This content is sponsored by .boston

Sponsored by .boston

This content was produced by Boston Globe Media's BG BrandLab in collaboration with the advertiser. The news and editorial departments of The Boston Globe had no role in its production or display.

Have you heard of the other Super Bowl? You’re about to. Gay Bowl XVII is here.

Why the National Gay Flag Football League and other nonprofits are turning to .boston domains to promote their brands and supercharge their communities.

Google “pizza” or “pilates,” because you need one to justify the other, and you’ll get a conveniently curated list of Boston businesses where you can either grab a slice or work one off. But google “gay flag football,” a search term as niche as they come, and you’ll be scrolling a while until you see something called the Gay Bowl. With no obvious mention of Boston and thousands of results, you might scroll right past it before realizing Gay Bowl XVII is being held an hour west of the city Columbus Day weekend.

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At least that would have been the case until the National Gay Flag Football League (NGFFL), a nonprofit that brings LGBT flag football teams together across the U.S. and Toronto for the annual Gay Bowl, its very own Super Bowl, secured gaybowl.boston. The league, a first in its own right, is also among the first local nonprofits to go live with their geographic domain extension.

But they won’t be the last. The “.boston” domain is one of just four new internet place names tied to major U.S. cities, part of a growing national trend aimed at connecting entire communities through web identities.

And it’s working.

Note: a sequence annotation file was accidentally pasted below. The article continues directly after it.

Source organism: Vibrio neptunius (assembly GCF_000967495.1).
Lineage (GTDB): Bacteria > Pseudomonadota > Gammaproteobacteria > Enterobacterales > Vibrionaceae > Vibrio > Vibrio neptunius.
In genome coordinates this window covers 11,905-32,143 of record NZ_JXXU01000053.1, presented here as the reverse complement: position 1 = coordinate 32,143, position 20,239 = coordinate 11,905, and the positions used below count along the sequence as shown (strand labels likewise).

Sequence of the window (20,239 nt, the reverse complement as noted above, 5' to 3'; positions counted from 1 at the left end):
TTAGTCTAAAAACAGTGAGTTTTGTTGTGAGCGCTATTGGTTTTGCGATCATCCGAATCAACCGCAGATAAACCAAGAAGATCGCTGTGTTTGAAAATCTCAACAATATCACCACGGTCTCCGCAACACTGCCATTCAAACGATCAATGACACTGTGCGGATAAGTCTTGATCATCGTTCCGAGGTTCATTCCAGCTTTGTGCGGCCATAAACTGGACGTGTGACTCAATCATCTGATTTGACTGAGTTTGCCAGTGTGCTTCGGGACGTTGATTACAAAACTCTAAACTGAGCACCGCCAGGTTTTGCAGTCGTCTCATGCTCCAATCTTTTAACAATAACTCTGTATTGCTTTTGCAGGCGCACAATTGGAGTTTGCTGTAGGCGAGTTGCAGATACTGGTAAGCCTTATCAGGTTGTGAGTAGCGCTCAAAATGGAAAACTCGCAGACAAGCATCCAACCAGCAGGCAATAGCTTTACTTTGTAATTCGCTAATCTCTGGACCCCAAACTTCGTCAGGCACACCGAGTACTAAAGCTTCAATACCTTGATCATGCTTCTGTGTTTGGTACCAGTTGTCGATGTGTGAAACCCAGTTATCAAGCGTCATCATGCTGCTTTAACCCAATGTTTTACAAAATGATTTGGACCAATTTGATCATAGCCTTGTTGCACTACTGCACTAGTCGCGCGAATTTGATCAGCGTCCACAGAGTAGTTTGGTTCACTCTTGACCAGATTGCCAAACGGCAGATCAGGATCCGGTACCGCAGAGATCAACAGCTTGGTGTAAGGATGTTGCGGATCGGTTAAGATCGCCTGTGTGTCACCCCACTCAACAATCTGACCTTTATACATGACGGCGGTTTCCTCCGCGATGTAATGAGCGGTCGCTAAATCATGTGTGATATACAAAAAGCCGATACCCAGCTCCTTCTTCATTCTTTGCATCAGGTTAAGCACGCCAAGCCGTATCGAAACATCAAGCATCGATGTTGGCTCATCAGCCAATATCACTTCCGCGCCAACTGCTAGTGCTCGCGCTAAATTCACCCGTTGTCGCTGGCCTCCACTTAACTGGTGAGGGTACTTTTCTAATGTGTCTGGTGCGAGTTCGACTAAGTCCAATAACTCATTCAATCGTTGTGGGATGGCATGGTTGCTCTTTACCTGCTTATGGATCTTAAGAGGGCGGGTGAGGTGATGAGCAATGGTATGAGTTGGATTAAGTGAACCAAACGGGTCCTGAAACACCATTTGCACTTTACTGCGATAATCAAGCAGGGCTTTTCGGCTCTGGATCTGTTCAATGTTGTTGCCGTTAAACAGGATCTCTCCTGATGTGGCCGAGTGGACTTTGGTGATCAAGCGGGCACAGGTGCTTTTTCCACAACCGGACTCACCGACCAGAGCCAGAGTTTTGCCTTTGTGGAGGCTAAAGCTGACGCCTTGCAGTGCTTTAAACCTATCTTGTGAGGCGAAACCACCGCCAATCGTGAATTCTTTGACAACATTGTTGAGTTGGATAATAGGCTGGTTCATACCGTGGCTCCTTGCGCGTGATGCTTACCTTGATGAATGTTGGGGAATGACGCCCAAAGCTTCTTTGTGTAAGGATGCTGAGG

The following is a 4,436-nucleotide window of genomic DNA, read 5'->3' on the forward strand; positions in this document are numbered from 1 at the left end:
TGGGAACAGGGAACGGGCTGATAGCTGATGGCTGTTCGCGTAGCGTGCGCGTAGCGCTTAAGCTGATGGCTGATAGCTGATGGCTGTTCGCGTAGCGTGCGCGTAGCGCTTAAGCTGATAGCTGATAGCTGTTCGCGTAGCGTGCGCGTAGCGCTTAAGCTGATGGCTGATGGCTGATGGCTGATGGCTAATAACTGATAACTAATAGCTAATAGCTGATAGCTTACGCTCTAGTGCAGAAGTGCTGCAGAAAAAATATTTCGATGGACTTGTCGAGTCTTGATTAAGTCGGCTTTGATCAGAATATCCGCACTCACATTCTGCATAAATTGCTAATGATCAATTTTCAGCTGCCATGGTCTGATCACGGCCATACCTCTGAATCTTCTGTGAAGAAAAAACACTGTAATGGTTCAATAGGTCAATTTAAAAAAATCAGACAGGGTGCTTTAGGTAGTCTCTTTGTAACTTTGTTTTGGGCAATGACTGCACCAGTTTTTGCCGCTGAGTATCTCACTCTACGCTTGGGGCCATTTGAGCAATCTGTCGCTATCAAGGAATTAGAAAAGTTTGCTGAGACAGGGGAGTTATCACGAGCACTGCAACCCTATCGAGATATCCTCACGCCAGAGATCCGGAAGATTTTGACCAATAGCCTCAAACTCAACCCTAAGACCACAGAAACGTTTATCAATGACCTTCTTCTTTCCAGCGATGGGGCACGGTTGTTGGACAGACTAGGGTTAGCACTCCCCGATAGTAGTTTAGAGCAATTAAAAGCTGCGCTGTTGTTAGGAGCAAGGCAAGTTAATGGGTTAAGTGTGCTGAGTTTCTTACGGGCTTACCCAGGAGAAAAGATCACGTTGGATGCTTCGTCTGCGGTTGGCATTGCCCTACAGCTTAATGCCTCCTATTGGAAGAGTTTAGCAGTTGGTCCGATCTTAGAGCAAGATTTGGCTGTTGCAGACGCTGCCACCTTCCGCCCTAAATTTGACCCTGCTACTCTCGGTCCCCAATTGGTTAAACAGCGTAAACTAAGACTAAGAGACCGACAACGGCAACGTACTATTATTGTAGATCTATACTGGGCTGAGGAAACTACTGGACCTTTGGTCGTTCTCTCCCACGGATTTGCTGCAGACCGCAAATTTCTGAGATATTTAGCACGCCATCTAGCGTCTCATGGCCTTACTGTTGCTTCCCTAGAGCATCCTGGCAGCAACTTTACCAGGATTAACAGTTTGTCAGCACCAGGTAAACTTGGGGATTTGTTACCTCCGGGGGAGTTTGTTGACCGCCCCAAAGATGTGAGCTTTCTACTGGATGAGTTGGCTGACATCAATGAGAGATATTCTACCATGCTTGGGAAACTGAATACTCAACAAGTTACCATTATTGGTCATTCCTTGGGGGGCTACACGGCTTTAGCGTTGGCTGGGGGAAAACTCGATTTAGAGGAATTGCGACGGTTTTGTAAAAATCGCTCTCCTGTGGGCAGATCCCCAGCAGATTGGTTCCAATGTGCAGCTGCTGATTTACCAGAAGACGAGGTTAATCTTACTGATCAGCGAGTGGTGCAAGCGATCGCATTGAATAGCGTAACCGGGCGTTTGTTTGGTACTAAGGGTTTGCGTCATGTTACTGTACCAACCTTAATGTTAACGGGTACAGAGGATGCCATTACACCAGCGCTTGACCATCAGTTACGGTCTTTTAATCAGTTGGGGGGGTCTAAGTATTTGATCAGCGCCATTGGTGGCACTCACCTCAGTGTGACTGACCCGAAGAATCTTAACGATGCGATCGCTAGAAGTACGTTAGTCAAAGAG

Standing out from the crowd

Since its founding in 2002, the NGFFL has grown to 200 teams in 22 leagues. These are athletes who love playing football and, even more, love doing their part to increase LGBT awareness and inclusivity in communities across the country.

And Boston, as Boston often does, has a special place in this history. An original team and host of the 2003 Gay Bowl, the city has always been “committed to the cause,” says Thurman Williams, commissioner of the NGFFL.

This time around, the NGFFL is equipped to promote Gay Bowl XVII with its new gaybowl.boston domain to catch the eye of Boston flag football fans, the LGBT community, or anyone looking for something a little different this Columbus Day weekend.

The timing couldn’t be better. With over 1 billion websites online today, it doesn’t matter how unique they are in name or mission; the NGFFL has to find creative ways to improve awareness for its organization and event just like any other group.

That’s why nonprofits in Boston, New York, Las Vegas, and Miami are abandoning the traditional approaches of .com, .org, or .net for domains that connect them to places and people with strong identities.